Quote from an English Professor

I read this great quote today that made me laugh a lot. If I ever became a teacher for real, I definitely think I would be this kind of teacher…

 

I am returning this otherwise good typing paper to you because someone has printed gibberish all over it and put your name at the top.
– An English Professor

Returnees Halloween

We had a big party for all of our Returnees kids. It was definitely a blast! We played lots of fun games and made each other into mummies.

The World Series

It’s World Series time. Now I’m fairly certain that everyone in America is well-aware of that fact, be they baseball fans of not. I am a baseball fan, but actually, I was completely unaware that the World Series was happening until I came across an internet article the other day. Living in another country does that to you. So, in that article, I not only learned who was facing off, but also when the Series was set for. Today at work I was reading an article about the World Series. I found out that the Yankees and Phillies are tied at one as they move to Philadelphia for game three. Then I came across a sentence so horrific that I had to stop reading and write this blog instead.

“The clubs work out Friday afternoon on the Phillies’ field, and then the World Series will resume Saturday with a Game 3 matchup of left-handers, featuring Cole Hamels on the mound for the defending champs against Andy Pettitte, the winningest pitcher in postseason history.”

Set aside that fact that this is a horrific run-on sentence. That’s a matter for another day. Let’s face the major problem. What the crap is ‘winningest’?? Couldn’t the writer find any better way to describe the pitcher? I can think of three or four off-hand that wouldn’t take up that much type space and wouldn’t make me sound like such a complete moron. I understand that news articles follow different rules than regular writing, but ‘winningest’ seriously? I will not even mention the over and misuse of hyphens, or misused prepositions. This guy actually gets paid to write for mlb.com? Maybe I should apply. To read the entire article for yourself, check it out here.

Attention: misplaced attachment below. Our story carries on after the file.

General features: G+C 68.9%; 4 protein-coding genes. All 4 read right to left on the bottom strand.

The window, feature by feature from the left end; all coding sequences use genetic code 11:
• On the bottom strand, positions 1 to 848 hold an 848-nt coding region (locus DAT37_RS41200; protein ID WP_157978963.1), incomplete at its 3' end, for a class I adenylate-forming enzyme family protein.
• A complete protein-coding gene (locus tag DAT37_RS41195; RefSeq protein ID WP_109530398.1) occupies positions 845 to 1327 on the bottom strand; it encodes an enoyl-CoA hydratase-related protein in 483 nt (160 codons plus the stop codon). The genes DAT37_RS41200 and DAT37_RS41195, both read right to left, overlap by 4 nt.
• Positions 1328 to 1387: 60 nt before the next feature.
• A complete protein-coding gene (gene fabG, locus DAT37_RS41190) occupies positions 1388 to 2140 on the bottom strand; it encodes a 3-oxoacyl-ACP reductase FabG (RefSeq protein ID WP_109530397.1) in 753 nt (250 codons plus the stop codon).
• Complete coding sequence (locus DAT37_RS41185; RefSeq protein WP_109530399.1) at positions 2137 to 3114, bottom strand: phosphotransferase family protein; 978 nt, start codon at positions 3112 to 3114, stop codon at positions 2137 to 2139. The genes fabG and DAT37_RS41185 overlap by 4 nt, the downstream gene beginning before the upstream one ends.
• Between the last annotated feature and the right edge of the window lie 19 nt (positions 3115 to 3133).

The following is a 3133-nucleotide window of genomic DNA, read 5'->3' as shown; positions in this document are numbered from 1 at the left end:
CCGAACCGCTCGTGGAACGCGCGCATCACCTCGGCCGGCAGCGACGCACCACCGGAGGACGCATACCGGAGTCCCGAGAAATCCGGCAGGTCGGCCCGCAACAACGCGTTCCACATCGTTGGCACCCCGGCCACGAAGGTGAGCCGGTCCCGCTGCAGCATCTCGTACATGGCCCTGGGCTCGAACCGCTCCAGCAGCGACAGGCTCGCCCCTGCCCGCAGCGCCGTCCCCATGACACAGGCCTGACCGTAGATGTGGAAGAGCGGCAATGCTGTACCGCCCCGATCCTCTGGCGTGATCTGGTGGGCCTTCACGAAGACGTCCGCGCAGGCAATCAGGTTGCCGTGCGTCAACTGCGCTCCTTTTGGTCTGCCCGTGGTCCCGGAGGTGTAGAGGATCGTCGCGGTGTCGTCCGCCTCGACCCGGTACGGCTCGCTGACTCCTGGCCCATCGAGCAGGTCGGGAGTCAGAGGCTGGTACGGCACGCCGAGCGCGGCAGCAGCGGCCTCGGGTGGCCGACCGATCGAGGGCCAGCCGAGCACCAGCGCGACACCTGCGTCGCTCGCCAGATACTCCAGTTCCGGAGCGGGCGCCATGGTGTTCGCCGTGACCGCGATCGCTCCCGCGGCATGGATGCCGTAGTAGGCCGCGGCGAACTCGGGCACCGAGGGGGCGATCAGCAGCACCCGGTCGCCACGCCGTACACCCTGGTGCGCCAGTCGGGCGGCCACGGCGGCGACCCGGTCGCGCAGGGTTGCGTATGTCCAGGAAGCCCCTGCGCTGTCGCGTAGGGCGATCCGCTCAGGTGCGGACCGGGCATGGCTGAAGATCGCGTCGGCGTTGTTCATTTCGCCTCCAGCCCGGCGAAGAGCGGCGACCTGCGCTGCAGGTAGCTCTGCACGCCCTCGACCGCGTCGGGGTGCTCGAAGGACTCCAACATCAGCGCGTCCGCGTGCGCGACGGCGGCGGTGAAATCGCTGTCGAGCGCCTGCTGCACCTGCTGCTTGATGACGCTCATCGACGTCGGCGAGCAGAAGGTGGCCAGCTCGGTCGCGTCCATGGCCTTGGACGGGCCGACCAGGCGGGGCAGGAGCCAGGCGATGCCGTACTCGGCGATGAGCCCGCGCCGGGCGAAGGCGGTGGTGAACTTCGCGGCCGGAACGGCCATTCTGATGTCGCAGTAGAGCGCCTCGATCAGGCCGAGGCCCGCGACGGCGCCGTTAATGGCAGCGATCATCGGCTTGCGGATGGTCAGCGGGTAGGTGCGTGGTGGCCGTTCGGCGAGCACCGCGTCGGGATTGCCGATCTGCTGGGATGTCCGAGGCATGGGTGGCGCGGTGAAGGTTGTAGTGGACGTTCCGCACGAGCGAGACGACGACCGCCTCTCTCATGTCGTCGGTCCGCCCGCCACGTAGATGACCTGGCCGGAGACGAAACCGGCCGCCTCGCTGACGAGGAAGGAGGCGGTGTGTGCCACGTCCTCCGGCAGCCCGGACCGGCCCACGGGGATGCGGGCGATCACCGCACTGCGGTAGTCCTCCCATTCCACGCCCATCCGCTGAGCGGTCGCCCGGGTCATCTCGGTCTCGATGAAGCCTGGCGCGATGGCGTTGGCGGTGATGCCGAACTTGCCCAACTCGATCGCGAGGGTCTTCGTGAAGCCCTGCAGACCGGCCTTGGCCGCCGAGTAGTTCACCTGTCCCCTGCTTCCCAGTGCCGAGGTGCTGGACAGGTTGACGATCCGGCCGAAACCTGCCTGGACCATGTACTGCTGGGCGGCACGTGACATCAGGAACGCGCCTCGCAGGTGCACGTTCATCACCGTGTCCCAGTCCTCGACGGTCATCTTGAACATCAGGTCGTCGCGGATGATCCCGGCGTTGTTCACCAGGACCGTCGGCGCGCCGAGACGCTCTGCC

Sassy Girl

I have this friend named Saki who is in junior high. Now, when I first met Saki about two years ago, she was extremely shy and quiet. I don’t know whether it was because she became a teenager, finally felt confident in her English skills, or maybe some combination of the two, but she has turned into a sassy girl. And I must admit that I love it.

Earlier this week, her parents were giving me and a friend a ride to the station after our Bible study. I was talking to Saki about having crushes and how it is a wonderful, magical thing for a teenage girl. Saki herself is not so boy crazy yet, and maybe never will be, but she does have a friend who already is at the age of twelve. According to Saki, her friend has a crush on a new boy pretty much every week, which I think is perfectly healthy.

Unfortunately for the girls, their school is really small, so pickings are slim. Just recently, this friend was telling Saki about her latest crush and how cute he was. Being a good friend, Saki didn’t put voice to her thoughts, but did think, Are your eyes okay? Needless to say, all conversation stopped for a full minute while I laughed at that comment.

Now, the Saki I first met would never have even thought something like that, much less retold it in a story. I can only hope that I can help to promote this sassiness in the time that I spend with her.

Deep Thoughts From a Trash Can

You have gotta love it when Japan uses English in the weirdest and most unexpected ways and places. Take the following picture for example. I found this while I was out shopping the other day.

DSC01502I am not sure whether I am supposed to take a long and deep look at what I’m doing with my life, or simply feel patronized about whether or not I’m properly sorting my trash. Either way, random English always keeps me on my toes.